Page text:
Adapting the workplace for a healthier worker

4216-ERGONOMICSErgonomics a growing field, work-related disorders a growing concern

By Jim Hynes

There was a time not so long ago when the “lift with your legs” signs – you know the ones, where the box-toting stickman worker has what appears to be bolts of electricity shooting out of his lower back – were about the only kind of work-related health advice you were ever offered. But times have changed, and so has the way we work.

Not that many of us lift heavy boxes as part of our jobs any more. These days, we are a lot more likely to suffer a workplace injury or develop a disorder from sitting in front of a computer all day long. And many of us make matters worse by doing it all over again back at home, clicking away at the Internet.

Poor posture resulting from the improper positioning of computer keyboards, monitors, mice, and chairs is one of the causes of the most common work-related injuries. Some of these complaints are further compounded by the repetitive and prolonged use of certain muscles, which can lead to repetitive-stress disorders like Carpal Tunnel Syndrome and epicondylitis (otherwise known as tennis elbow).

Offering relief are the office equipment companies, with their space-age chairs and computer accessories. But don’t be fooled by all that high-tech gear with the word ‘ergonomic’ in front of it. As ergonomist Cynthia Carsley says, the secret to avoiding work-related malaises is not in the equipment itself, but in how you use it.

“I think the big misconception is that a certain piece of equipment – and every week there is a new piece coming out – is going to solve your problem,” says Carsley, a consultant on ergonomics issues to the McGill Sports Medicine Clinic. “It’s not about the equipment. I see people with lovely chairs that are ‘ergonomic,’ but they are not much use if you are not adjusting them properly. What usually leads to problems is a lack of information or education.”

That education and information is exactly what Carsley provides in her job at health promotion centre Axio Health Group. A physiotherapist by training, she started her career in private orthopaedic clinics, and soon grew concerned at the number of work-related injuries and disorders amongst their clientele.

“I was seeing a lot of CSST patients, people who had injured themselves by spending too much time in front of a computer, and getting repetitive strain injuries or work-related musculoskeletal injuries. I thought, wouldn’t it be interesting to prevent those or help people get back into work who were off work.”

So back to school she went, earning a Master’s in Occupational Health at McGill, and taking some post-graduate courses in ergonomics at UQAM.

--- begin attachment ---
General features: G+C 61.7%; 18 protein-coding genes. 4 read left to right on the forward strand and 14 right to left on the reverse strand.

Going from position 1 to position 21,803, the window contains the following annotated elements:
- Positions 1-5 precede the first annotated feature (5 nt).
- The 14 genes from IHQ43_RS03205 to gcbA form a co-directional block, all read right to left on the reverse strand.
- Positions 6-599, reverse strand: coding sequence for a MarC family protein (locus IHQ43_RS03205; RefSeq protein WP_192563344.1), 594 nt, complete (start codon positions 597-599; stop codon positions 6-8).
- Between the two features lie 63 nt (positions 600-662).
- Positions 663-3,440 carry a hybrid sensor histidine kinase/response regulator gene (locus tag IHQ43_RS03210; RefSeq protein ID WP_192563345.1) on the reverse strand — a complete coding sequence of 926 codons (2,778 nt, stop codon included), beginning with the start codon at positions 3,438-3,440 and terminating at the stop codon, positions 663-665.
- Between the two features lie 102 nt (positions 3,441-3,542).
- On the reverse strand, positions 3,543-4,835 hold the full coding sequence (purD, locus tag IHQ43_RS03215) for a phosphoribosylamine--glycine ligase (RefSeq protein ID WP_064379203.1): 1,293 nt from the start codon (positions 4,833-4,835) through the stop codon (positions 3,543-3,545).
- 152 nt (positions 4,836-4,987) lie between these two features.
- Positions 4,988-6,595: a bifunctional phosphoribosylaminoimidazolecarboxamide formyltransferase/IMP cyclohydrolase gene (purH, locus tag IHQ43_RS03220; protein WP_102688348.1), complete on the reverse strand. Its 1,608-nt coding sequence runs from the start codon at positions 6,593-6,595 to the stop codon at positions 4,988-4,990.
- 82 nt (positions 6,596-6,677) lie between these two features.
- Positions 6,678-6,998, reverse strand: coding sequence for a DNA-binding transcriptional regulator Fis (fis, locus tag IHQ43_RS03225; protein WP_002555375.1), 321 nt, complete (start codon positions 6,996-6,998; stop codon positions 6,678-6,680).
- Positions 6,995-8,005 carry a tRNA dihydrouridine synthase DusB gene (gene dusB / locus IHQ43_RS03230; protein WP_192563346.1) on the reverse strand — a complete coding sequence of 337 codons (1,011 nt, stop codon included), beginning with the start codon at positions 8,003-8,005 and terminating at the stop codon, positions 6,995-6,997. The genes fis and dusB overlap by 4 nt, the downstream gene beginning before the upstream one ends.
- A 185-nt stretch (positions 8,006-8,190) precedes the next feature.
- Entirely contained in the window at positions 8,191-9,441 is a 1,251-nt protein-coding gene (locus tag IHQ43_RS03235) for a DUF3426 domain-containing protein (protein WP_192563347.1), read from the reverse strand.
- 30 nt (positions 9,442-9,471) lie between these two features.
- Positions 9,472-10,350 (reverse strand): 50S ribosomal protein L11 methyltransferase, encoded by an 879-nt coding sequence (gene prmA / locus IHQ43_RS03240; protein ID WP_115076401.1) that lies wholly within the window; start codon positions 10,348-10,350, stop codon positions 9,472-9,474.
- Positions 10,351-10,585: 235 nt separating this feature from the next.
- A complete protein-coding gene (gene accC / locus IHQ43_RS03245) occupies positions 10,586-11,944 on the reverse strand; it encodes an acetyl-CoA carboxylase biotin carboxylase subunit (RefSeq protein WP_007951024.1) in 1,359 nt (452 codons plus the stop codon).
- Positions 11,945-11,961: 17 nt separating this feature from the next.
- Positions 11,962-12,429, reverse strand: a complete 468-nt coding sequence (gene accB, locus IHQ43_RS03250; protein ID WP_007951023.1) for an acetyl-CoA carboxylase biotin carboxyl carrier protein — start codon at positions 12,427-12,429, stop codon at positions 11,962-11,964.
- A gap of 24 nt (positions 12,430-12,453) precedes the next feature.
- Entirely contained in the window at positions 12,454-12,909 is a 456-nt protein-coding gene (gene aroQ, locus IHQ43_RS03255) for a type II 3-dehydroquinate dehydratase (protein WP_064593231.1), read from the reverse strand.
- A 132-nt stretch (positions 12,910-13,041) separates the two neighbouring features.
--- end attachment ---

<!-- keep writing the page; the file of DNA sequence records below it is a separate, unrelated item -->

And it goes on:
Today, Carsley does everything from giving seminars on good workplace ergonomics to consulting her customers in their office equipment purchases, and, most important of all, setting up them up properly.

“I basically got myself educated to know the workplace and workplace health,” she says.

At McGill, the science of ergonomics is the domain of Dr. Julie Côté and her colleagues at the Occupational Biomechanics and Ergonomics Lab, a Department of Kinesiology and Physical Education satellite research site located at the Jewish Rehabilitation Hospital in Laval. As the lab’s Director, Côté supervises a number of grad students conducting biomechanics research using state-of the art motion-analysis and other high-tech systems that gauge body movements.

The rise of work-related physical disorders, Côté says, has as much to do with a change in our lifestyles as it does to how we work.

“Today, we think that it’s better not to move. We can make more money by staying at our computers, and going everywhere by car. But we were built to move. We still do, but somewhere along the way we changed the way we do it. Because of computers, we started making very repetitive movements of very small amplitude. We have to move quickly, click quickly, move the wrist quickly, but they are all such small movements that we have to have constant muscle tension to keep the posture. And that’s a problem.”

Education and prevention, she says, are one way to get people to break the habits that end up causing them such great pain.

“I think we know a lot, in my kind of research, to say, ‘if you do A and B and C, you shouldn’t develop these symptoms.’ If I tell you that you will have carpal tunnel syndrome in a month if you keep doing something, that’s a pretty good way to get you to stop doing it,” Côté says.

Employers have to be more proactive for the sake of their employees’ health. And some bigger companies already are, Côté says, initiating job rotation programs and even providing free gym passes to new employees.

Employees, meanwhile, can also help themselves by taking short breaks and doing simple exercises to rest and get the blood flowing to overworked muscles and joints.

For more information on what you can do to avoid workplace injuries and disorders and for ergonomics tips of all kinds, consult the free resources from the Canadian Centre for Occupational Health and Safety: